7. Review material pending legal proceedings involving the Company and other contingent liabilities.
  8. Receive from the CEO and CFO a report of all significant deficiencies and material weaknesses in the design or operation of internal controls, and any fraud that involves management or other employees who have a significant role in the Company's internal controls.
  9. Discuss with the independent auditor the matters required to be communicated to audit committees in accordance with Auditing Standard No. 16 and/or other applicable generally accepted auditing standards.
  10. Establish procedures for the receipt, retention and treatment of complaints received by the Company regarding accounting, internal accounting controls or auditing matters, and the confidential, anonymous submissions by employees of concerns regarding questionable accounting or accounting matters.
  1. Review the adequacy of this audit committee charter annually and submit the charter to the Board of Directors for approval.
  2. Prepare the report for inclusion in the Company's annual proxy statement as required by the rules of the Securities and Exchange Commission.
  3. Review and approve all "related party transactions" in accordance with Company policy.
  4. Establish an appropriate control process for reviewing and approving Company's internal transactions and accounting.
  5. Report to the Board on a regular basis.
  6. Annually perform, or participate in, an evaluation of the performance of the Committee, the results of which shall be presented to the Board.
  7. Perform any other activities consistent with the Articles of Association and applicable law as the Board of Directors or the Audit Committee deem appropriate, including holding meetings with the Company's investment bankers and financial analysts.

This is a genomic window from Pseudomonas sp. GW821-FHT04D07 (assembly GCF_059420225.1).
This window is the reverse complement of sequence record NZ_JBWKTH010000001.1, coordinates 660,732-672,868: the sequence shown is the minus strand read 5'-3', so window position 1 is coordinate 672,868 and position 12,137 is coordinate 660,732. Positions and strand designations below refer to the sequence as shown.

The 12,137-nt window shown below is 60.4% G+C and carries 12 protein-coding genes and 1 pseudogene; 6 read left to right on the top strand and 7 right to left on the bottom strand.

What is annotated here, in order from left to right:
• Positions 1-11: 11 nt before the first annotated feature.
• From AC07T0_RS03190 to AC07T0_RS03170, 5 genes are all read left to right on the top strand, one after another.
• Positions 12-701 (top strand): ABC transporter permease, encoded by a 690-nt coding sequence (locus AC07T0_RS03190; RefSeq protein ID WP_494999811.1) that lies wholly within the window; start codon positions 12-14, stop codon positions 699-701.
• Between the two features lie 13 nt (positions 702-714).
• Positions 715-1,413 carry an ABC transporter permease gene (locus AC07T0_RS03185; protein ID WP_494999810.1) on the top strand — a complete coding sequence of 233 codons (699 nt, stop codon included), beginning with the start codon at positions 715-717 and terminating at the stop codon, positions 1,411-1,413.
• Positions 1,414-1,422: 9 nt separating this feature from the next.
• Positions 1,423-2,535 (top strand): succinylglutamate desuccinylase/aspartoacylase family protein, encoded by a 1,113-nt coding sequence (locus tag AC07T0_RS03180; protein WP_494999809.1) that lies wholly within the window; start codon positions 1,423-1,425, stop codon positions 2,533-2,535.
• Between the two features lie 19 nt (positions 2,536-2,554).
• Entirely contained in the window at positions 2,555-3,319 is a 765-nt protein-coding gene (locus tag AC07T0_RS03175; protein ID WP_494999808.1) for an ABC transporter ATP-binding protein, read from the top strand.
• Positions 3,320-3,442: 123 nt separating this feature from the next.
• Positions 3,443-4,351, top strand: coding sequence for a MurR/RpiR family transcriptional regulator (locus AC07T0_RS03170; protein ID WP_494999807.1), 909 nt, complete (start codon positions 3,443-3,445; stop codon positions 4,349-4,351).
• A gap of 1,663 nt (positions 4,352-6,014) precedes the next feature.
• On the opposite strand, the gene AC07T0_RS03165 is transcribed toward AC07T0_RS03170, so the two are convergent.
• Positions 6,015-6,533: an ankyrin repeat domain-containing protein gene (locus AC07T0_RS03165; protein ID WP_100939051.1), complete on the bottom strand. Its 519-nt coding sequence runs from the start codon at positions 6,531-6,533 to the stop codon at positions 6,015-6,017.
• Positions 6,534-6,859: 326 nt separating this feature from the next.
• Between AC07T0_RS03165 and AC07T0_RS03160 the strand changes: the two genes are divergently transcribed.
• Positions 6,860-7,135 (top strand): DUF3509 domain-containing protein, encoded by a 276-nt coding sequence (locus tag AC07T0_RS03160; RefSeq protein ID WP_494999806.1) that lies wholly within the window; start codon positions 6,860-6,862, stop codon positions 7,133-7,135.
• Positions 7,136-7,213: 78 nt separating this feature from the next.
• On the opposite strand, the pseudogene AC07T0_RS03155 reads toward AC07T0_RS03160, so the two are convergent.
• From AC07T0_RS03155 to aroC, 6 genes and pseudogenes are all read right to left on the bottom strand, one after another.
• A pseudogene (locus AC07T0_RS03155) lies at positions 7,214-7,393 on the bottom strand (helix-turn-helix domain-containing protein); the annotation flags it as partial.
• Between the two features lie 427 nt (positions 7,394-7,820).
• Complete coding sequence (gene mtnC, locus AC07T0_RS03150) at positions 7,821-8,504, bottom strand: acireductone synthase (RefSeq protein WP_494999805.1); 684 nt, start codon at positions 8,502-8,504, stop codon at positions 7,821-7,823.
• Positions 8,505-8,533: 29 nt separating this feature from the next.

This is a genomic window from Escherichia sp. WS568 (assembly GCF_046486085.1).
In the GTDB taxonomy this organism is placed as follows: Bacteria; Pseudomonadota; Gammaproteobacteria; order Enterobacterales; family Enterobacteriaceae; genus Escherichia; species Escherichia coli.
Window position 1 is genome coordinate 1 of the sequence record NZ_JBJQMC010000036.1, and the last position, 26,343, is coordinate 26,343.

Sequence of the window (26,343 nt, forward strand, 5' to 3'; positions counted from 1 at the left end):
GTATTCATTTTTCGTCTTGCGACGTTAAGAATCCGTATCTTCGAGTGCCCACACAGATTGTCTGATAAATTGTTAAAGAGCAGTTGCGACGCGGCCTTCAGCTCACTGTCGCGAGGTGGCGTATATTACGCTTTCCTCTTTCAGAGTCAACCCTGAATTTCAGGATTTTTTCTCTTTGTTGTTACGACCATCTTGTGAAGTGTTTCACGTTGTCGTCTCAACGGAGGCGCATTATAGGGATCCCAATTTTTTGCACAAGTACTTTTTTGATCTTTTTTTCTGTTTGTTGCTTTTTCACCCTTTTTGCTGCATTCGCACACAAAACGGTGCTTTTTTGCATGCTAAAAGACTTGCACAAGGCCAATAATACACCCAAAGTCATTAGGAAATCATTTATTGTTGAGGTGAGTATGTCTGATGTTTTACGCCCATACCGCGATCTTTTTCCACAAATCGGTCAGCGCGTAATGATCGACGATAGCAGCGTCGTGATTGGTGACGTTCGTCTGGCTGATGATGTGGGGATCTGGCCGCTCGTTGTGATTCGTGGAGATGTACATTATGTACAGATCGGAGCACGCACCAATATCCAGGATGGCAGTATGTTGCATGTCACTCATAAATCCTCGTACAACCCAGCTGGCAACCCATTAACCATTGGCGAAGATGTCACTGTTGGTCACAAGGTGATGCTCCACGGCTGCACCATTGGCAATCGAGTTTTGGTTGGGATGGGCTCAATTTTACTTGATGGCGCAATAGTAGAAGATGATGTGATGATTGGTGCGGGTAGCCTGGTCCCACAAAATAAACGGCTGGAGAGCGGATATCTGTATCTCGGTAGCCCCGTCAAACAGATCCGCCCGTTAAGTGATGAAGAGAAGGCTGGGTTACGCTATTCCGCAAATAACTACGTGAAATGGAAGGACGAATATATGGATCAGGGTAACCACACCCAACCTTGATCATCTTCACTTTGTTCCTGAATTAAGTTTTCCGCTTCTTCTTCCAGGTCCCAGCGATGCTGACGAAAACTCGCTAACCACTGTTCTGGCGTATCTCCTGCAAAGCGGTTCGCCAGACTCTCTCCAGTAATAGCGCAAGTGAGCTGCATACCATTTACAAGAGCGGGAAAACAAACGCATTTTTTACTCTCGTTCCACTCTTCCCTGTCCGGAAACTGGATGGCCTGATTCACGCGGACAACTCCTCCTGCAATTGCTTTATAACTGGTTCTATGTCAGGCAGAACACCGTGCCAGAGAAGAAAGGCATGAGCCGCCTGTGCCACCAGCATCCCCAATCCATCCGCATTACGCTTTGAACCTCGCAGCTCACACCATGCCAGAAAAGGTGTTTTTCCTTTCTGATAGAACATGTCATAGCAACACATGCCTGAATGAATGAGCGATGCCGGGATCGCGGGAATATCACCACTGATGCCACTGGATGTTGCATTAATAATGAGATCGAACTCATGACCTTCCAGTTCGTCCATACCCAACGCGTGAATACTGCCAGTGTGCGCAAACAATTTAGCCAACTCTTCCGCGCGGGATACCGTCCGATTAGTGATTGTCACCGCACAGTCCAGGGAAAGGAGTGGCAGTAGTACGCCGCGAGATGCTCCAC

In order to fulfill its role, the Committee shall be entitled to act in the following manner, in each case in accordance with the Company's Amended Articles of Association:

  • Action may be taken by the Committee upon the affirmative vote of a majority of the members;
  • Any two members or the Chairman of the Committee may call a meeting of the Committee upon due notice to each other member at least 48 hours prior to the meeting;
  • Action may be taken by the Committee without a meeting if all of the members of the Committee indicate their approval thereof in writing; and
  • The Committee shall have the authority to delegate to subcommittees of the Committee any of the responsibilities of the full Committee and to officers of the Company such responsibilities of the full Committee as may be permitted by applicable laws, rules or regulations and in accordance with NASDAQ listing rules.